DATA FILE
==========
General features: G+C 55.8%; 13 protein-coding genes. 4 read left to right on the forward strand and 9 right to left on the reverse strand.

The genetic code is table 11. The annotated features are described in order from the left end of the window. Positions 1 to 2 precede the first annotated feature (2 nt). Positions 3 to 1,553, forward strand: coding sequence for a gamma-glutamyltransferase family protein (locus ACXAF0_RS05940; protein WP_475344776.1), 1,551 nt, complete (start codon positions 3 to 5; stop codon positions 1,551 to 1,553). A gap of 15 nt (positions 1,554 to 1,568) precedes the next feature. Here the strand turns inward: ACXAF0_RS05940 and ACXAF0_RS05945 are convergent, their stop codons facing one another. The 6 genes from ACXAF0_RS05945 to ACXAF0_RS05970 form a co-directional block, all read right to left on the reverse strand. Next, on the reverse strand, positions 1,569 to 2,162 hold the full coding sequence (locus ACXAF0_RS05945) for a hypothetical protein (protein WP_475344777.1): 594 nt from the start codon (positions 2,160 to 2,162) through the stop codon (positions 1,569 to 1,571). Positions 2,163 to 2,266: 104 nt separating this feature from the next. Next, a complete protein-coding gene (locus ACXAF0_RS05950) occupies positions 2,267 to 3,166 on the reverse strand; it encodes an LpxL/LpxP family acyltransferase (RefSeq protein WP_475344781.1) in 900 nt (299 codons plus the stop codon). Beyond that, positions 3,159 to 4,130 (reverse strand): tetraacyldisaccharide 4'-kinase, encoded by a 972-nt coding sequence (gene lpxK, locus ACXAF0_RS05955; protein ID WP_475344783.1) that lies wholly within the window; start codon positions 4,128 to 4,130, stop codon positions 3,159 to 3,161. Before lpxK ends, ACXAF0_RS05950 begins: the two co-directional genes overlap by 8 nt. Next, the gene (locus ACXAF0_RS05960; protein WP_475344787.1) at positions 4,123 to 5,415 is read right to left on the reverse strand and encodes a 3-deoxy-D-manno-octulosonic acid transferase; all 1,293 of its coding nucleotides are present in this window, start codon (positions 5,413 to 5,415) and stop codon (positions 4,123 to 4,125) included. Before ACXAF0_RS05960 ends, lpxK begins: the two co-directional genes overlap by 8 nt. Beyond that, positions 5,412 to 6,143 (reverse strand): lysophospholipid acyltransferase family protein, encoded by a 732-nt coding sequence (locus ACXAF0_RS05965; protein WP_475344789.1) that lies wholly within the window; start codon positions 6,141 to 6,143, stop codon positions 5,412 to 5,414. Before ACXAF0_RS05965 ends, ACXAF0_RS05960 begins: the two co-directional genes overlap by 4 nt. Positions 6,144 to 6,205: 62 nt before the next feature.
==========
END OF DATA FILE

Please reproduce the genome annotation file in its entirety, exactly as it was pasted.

General features: G+C 55.8%; 13 protein-coding genes. 4 read left to right on the forward strand and 9 right to left on the reverse strand.

The genetic code is table 11. The annotated features are described in order from the left end of the window. Positions 1 to 2 precede the first annotated feature (2 nt). Positions 3 to 1,553, forward strand: coding sequence for a gamma-glutamyltransferase family protein (locus ACXAF0_RS05940; protein WP_475344776.1), 1,551 nt, complete (start codon positions 3 to 5; stop codon positions 1,551 to 1,553). A gap of 15 nt (positions 1,554 to 1,568) precedes the next feature. Here the strand turns inward: ACXAF0_RS05940 and ACXAF0_RS05945 are convergent, their stop codons facing one another. The 6 genes from ACXAF0_RS05945 to ACXAF0_RS05970 form a co-directional block, all read right to left on the reverse strand. Next, on the reverse strand, positions 1,569 to 2,162 hold the full coding sequence (locus ACXAF0_RS05945) for a hypothetical protein (protein WP_475344777.1): 594 nt from the start codon (positions 2,160 to 2,162) through the stop codon (positions 1,569 to 1,571). Positions 2,163 to 2,266: 104 nt separating this feature from the next. Next, a complete protein-coding gene (locus ACXAF0_RS05950) occupies positions 2,267 to 3,166 on the reverse strand; it encodes an LpxL/LpxP family acyltransferase (RefSeq protein WP_475344781.1) in 900 nt (299 codons plus the stop codon). Beyond that, positions 3,159 to 4,130 (reverse strand): tetraacyldisaccharide 4'-kinase, encoded by a 972-nt coding sequence (gene lpxK, locus ACXAF0_RS05955; protein ID WP_475344783.1) that lies wholly within the window; start codon positions 4,128 to 4,130, stop codon positions 3,159 to 3,161. Before lpxK ends, ACXAF0_RS05950 begins: the two co-directional genes overlap by 8 nt. Next, the gene (locus ACXAF0_RS05960; protein WP_475344787.1) at positions 4,123 to 5,415 is read right to left on the reverse strand and encodes a 3-deoxy-D-manno-octulosonic acid transferase; all 1,293 of its coding nucleotides are present in this window, start codon (positions 5,413 to 5,415) and stop codon (positions 4,123 to 4,125) included. Before ACXAF0_RS05960 ends, lpxK begins: the two co-directional genes overlap by 8 nt. Beyond that, positions 5,412 to 6,143 (reverse strand): lysophospholipid acyltransferase family protein, encoded by a 732-nt coding sequence (locus ACXAF0_RS05965; protein WP_475344789.1) that lies wholly within the window; start codon positions 6,141 to 6,143, stop codon positions 5,412 to 5,414. Before ACXAF0_RS05965 ends, ACXAF0_RS05960 begins: the two co-directional genes overlap by 4 nt. Positions 6,144 to 6,205: 62 nt before the next feature.